He talked too about how happy he was to see the breadth of support, his proposal for the sustained mass nonviolent action that became the Great March of Return met with from broad swathes of Gaza's society, including both its civil society organizations and the political factions there that also have an armed wing alongside their political wing.Ahmed Artema:
Even those who are part of Palestinian factions who engage in armed resistance began to understand how effective peaceful struggle can be. The idea of the Great March of Return became a perfect opportunity to encourage the Palestinian people to fully embrace the concept of peaceful resistance in word and deed, in arts and education. It made me so happy to see how accepting people had become of this concept, considering I had been writing about this for more than 10 yearsHelena Cobban:
After Abu Artema gave his main presentation in English, there was a discussion moderated by the Carnegie Endowment's Zaha Hassan. In one of the questions she asked, she started out by summarizing a recent piece in the Wall Street Journal by the Jewish Israeli commentator Yossi Klein Halevi in which he argued that the goal of the Great March of Return was to erase Israel. "Is the goal of the Great March to erase Israel?" she asked Abu Artema. In his answer, he focused on the continuing centrality of the right of return of the Palestinian families expelled from their homes in 1948 Israel to the whole of the Palestinian cause. Here is part of the sophisticated argument he made in response to Miss Hassan's question. With his words in Arabic being translated into English by Jehad Abu Saleem, a Gaza Palestinian who works with the American Friends Service Committee in Chicago.Ahmed Artema:
it's only possible to surpass the right of return only in one case, if millions of Palestinians, their descendants and their grandsons and daughters vanished from existence, but they will never vanish. So, the only step that makes sense is to consider their right and to consider their desire to return to their homes and towns and villages. We're looking for a formula where everybody will be winning and a formula that is not based on a side winning and another side losing, but Israelis and Palestinians live on the basis of their humanity and not on the basis of a dynamic where one side is an oppressor and an occupier and other side is oppressed and deprived of their rights. Our struggle is about liberating Palestinians of course, but it's also about liberating Israelis from fear and from living behind walls forever. Is that possible? Yes, for example, we look here in the u s US, many cultures and ethnicities and religions coexist together on the basis of citizenship on the basis of human rights. And there are Jewish people and Palestinians in the US who also live close to each other, and it's working here. This isn't only a proposed solution, this is actually the only solution that will guarantee justice and fairness for everyone. What could the other solution be? A two state solution? Okay, but what about millions of refugees who want to go back and seek to go back to their lands, villages and towns from which they were expelled. We can keep postponing the problem without addressing it, but postponing the problem will not solve it, but actually it will increase the complexity of it.Helena Cobban:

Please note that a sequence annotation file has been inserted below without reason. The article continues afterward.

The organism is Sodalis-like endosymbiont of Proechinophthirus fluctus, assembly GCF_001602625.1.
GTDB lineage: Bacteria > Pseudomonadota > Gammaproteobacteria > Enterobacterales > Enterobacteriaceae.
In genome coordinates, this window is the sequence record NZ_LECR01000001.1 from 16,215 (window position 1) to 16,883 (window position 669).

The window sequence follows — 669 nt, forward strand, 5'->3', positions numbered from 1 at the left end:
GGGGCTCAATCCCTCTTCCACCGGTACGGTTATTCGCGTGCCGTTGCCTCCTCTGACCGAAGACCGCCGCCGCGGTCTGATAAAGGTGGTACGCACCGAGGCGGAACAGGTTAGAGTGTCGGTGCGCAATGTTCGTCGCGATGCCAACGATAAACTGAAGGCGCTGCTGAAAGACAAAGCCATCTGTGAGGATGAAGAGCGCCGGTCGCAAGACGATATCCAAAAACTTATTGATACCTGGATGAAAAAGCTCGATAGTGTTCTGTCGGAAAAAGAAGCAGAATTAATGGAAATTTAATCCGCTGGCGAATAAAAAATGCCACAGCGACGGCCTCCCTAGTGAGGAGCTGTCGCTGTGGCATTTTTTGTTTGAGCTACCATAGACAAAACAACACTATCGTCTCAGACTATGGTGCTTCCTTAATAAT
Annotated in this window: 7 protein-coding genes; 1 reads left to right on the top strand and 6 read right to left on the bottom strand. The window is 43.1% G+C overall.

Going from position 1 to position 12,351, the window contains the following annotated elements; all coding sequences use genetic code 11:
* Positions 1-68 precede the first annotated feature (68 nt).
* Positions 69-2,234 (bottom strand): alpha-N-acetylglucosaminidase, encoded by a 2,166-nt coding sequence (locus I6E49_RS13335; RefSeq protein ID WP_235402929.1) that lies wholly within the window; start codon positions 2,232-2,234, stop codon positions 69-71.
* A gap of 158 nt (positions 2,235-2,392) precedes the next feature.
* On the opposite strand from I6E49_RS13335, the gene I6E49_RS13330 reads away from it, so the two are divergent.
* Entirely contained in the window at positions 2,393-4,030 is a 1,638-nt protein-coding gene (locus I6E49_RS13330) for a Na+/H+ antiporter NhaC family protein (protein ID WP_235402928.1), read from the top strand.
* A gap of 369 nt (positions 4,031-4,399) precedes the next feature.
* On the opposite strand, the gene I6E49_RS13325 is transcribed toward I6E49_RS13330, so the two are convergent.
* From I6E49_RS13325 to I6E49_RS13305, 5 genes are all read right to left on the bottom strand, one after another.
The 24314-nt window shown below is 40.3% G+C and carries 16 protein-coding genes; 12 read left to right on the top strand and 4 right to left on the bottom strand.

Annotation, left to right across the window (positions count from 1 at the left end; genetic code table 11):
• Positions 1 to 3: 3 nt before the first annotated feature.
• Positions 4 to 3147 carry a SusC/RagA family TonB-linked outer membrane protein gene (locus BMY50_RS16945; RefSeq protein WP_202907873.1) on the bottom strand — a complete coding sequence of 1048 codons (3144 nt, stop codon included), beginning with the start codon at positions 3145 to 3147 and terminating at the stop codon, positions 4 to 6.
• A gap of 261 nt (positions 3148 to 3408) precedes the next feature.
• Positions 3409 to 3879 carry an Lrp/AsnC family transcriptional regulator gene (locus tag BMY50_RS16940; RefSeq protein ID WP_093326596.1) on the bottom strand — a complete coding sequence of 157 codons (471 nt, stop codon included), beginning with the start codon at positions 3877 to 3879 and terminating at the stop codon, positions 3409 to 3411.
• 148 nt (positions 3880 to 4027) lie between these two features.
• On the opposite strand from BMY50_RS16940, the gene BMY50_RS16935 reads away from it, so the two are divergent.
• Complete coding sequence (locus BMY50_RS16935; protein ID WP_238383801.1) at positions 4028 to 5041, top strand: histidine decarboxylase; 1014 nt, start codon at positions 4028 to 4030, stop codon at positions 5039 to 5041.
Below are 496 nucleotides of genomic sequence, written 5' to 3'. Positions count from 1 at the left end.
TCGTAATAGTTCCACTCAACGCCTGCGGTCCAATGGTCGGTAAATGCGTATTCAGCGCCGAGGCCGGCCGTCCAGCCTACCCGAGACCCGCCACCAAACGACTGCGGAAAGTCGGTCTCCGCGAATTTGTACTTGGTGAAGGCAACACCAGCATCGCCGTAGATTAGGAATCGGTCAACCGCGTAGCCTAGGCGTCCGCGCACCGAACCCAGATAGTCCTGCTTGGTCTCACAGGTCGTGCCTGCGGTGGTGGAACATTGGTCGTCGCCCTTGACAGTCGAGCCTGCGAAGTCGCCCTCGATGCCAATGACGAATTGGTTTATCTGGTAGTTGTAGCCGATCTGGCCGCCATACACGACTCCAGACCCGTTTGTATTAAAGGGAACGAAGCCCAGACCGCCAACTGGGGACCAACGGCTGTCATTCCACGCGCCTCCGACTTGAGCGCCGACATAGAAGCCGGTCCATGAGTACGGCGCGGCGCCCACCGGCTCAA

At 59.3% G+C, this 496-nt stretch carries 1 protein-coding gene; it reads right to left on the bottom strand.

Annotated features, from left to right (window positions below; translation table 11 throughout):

Abu Artema's argument was a powerful one. I urge all of you who are interested in finding a just sustainable and rights-based resolution to the Palestinian Israeli conflict to look at the whole video of that discussion at the Carnegie Endowment. In fact, we'll be putting it onto our website too. There is so much for us all to learn there. That's it for this week. As I noted before, you can find a wealth of information about the Great March of Return, about Gaza and other parts of the Palestine question, and about Hamas and other Palestinian movements at our website, www.justworldeducational.org you can also find the growing archive of this story, Backstory Project there, and if you'd like to support our work by making a donation, that would help us too even more than we have been doing. You'll find details for how to do that on our website too. For Just World podcasts, this is me, Helena Cobban signing off. Thanks for listening and have a great week.